THE WELL (Leo C. Popkin, Russell Rouse, 1951)

One of the most exciting and emotionally overwhelming U.S. films ever, The Well is about what happens to an American town after five-year-old Carolyn Crawford one day vanishes. We know that Carolyn has fallen down an old, undemarcated well in a field; no one else does, including perhaps Carolyn herself. This “Alice” comes upon her “rabbit-hole” unexpectedly, and no “adventures” await her.
     A visitor by bus, the nephew of the town’s industrial big-wig, earlier that day bought the child violets and was seen walking with her hand-in-hand. Carolyn is African-American; Claude Packard, white. Violence erupts between blacks and whites, including assaults on Claude and his uncle, Sam (guess what he represents). An African-American girl, perhaps ten years older than Carolyn, is nearly run down in the street by white boys in a car. Embroiled in all the tumult, many have forgotten about Carolyn, who is spotted down the well by another child, a white boy; “What kid?” Sam Packard barks when informed that “the kid” has been found. But Sam pulls up short his stupid question and proves instrumental in the gut-wrenching, both highly technological and hands-on attempt to rescue Carolyn—an event for which townfolk, regardless of race, pull together.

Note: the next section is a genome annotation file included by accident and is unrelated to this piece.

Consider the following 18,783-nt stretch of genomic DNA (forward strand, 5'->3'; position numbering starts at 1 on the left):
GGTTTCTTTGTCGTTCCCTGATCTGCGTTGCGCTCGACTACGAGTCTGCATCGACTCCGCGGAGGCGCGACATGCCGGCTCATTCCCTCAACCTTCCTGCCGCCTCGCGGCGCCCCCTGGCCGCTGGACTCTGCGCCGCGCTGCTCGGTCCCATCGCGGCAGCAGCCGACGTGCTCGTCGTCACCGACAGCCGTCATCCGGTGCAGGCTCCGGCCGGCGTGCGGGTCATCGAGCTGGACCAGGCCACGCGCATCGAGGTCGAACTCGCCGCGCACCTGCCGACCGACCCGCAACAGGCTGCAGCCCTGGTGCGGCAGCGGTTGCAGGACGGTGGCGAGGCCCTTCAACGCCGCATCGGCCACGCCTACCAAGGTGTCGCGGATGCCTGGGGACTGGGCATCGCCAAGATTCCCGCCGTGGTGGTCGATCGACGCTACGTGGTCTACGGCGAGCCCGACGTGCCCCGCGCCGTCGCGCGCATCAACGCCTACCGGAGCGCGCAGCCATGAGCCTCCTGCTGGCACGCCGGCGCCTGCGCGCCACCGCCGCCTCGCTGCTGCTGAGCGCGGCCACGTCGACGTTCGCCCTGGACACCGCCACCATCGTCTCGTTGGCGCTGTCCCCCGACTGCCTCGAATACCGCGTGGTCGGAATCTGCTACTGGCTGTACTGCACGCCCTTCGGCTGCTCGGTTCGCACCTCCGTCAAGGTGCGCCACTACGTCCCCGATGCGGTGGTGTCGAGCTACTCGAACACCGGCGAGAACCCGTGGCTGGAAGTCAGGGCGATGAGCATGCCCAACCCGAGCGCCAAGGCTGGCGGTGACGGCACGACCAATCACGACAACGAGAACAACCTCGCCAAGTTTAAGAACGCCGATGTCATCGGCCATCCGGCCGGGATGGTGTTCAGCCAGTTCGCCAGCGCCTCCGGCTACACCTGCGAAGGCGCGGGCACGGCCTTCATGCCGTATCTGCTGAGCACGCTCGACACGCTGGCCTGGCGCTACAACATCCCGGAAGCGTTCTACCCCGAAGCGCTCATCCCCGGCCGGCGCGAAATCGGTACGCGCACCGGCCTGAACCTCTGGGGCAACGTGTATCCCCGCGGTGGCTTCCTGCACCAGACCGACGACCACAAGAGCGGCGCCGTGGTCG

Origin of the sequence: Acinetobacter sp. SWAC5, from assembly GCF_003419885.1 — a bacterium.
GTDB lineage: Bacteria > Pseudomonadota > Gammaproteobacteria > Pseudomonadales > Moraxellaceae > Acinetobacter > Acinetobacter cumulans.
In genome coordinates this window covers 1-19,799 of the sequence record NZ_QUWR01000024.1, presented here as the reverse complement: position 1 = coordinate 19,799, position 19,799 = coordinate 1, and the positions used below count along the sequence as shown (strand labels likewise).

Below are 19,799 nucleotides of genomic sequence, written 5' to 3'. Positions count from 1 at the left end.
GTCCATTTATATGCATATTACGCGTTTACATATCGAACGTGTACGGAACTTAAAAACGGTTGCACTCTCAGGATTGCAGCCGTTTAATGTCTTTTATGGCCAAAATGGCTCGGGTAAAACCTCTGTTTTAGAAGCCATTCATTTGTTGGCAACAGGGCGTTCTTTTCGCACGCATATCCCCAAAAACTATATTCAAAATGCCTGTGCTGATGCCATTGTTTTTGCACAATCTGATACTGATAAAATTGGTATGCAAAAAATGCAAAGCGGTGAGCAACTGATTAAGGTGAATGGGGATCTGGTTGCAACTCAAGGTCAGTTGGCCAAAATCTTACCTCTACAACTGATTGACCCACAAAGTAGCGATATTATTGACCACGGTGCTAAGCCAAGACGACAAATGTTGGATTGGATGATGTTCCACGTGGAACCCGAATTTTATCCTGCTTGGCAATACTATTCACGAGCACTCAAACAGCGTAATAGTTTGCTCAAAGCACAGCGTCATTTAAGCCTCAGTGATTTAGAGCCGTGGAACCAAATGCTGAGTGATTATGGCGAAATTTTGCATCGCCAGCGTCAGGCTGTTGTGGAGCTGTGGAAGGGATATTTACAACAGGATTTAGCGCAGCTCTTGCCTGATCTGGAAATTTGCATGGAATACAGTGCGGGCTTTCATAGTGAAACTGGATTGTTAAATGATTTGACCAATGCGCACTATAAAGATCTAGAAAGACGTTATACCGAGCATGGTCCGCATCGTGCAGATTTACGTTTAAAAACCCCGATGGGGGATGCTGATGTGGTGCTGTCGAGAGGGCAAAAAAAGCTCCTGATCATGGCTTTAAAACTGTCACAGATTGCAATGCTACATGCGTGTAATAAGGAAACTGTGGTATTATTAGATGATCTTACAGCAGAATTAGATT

Overhead shots of the well cast a spell, as does, once it is amplified, Carolyn’s voice as Carolyn, sixty feet under the ground, seemingly responds to her mother’s attempts to make contact. Perhaps only later we realize, from her failure to respond to her father, that Carolyn never did hear her mother, never could draw even that much comfort. She was simply a little child crying out for her Mommy.
     Clarence Greene, who also produced (along with Leo C. Popkin), and Russell Rouse, who also directed (along with Popkin), won Oscar nominations for best story and screenplay—prizes they would not get until Pillow Talk (1959), a frothy, insipid piece of escapism: an indication of the fear-campaign in Hollywood against serious social themes, hence, Leftist movies.
     We never see Carolyn again after that brief early scene in the field.
     There is a declamatory aspect to much of the speech in this film, a borderline overwrought quality. But this is a splendid piece of work, and Maidie Norman and Ernest Anderson compel as Martha and Ralph Crawford, Carolyn’s parents, who go through what no parents should have to go through.

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